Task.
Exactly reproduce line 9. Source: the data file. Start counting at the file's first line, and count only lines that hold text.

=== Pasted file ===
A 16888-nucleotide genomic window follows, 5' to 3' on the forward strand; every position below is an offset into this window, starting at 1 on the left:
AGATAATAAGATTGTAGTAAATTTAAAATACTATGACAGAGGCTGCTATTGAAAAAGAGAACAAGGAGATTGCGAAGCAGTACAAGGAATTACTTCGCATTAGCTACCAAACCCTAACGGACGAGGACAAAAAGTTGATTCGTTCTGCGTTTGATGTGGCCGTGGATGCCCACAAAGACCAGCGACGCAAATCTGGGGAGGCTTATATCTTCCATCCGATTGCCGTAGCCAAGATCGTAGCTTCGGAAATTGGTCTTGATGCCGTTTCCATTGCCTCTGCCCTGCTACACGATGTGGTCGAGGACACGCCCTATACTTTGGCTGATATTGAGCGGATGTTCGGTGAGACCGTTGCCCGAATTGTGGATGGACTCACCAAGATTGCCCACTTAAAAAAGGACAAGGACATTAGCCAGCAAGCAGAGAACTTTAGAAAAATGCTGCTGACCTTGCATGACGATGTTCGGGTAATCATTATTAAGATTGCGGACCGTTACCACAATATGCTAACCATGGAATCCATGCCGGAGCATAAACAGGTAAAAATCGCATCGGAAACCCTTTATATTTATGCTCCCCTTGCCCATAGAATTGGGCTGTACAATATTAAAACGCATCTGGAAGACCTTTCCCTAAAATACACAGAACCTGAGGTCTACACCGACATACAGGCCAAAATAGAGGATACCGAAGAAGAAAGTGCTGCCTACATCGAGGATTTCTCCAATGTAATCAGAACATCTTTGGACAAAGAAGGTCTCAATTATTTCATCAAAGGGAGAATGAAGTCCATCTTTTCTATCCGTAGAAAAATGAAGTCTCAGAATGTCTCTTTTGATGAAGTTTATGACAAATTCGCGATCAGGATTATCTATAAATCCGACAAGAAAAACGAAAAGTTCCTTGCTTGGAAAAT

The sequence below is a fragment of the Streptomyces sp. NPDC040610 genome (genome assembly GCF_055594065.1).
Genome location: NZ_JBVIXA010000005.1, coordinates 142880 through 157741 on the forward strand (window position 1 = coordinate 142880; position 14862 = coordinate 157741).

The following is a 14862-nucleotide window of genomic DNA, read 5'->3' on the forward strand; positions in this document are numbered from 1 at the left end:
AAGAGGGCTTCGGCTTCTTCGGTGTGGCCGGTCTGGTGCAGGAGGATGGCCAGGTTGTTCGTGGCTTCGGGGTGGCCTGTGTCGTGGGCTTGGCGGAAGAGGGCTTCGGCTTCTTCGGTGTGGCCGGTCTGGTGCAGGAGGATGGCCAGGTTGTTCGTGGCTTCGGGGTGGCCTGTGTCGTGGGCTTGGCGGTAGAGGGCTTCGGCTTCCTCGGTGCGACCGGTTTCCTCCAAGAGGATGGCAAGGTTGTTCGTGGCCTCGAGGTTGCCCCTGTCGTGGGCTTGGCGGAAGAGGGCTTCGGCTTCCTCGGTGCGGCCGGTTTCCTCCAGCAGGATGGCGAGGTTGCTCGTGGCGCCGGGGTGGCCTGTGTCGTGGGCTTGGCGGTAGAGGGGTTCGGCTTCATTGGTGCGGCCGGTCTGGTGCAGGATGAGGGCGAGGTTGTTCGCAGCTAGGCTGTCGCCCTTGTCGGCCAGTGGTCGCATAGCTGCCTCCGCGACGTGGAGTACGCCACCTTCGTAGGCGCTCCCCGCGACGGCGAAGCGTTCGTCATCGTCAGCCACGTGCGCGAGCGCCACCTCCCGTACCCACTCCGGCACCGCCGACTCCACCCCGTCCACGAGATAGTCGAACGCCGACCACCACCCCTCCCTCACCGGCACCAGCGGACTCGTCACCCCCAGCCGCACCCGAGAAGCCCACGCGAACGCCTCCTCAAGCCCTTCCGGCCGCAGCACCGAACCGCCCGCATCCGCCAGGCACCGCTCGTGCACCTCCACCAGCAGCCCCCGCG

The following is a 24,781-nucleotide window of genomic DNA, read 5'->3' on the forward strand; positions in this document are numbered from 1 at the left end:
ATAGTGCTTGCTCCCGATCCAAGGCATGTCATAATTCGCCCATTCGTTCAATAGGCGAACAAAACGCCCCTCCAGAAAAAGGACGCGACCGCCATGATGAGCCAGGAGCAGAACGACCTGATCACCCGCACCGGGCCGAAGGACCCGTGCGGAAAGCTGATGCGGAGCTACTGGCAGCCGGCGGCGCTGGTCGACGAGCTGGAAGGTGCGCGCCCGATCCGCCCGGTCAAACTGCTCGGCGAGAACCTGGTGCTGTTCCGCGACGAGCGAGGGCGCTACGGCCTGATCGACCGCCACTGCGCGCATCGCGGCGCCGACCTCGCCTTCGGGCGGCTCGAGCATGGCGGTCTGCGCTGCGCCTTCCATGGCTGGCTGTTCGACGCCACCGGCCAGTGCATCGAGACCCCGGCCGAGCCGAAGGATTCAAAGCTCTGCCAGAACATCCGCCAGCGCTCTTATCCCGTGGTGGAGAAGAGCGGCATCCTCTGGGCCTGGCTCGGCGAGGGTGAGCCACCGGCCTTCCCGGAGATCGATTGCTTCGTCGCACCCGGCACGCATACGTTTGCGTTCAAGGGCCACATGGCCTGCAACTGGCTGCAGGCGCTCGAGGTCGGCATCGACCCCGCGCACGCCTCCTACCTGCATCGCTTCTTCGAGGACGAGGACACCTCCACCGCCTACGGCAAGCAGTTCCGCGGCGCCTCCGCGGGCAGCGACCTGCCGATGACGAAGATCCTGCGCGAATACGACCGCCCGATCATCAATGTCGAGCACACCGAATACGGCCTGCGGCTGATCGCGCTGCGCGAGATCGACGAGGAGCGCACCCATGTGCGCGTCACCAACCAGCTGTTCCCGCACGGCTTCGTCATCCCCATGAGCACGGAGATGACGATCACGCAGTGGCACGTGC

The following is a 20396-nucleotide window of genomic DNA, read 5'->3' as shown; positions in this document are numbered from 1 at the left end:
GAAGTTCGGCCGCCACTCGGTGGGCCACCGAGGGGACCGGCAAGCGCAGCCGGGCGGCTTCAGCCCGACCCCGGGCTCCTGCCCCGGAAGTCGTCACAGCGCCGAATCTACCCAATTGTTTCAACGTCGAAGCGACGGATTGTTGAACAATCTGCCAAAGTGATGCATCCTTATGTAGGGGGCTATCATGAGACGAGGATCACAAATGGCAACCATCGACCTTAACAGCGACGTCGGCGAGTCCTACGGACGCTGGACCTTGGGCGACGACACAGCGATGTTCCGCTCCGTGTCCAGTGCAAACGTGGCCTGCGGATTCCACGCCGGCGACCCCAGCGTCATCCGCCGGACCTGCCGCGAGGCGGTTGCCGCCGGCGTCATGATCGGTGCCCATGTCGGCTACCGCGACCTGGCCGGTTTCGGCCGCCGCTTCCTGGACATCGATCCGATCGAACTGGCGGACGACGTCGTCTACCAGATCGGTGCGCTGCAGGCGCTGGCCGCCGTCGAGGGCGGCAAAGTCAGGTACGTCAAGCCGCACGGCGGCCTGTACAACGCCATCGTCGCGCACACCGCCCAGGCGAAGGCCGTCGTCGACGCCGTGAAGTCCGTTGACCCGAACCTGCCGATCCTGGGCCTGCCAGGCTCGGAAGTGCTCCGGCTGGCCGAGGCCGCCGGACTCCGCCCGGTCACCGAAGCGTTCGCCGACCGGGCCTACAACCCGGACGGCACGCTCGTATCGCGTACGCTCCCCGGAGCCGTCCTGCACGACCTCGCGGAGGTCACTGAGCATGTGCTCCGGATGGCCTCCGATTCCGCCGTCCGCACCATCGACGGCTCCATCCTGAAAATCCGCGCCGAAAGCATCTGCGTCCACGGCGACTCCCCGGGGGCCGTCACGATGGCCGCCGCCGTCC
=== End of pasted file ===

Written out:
The following is a 20396-nucleotide window of genomic DNA, read 5'->3' as shown; positions in this document are numbered from 1 at the left end: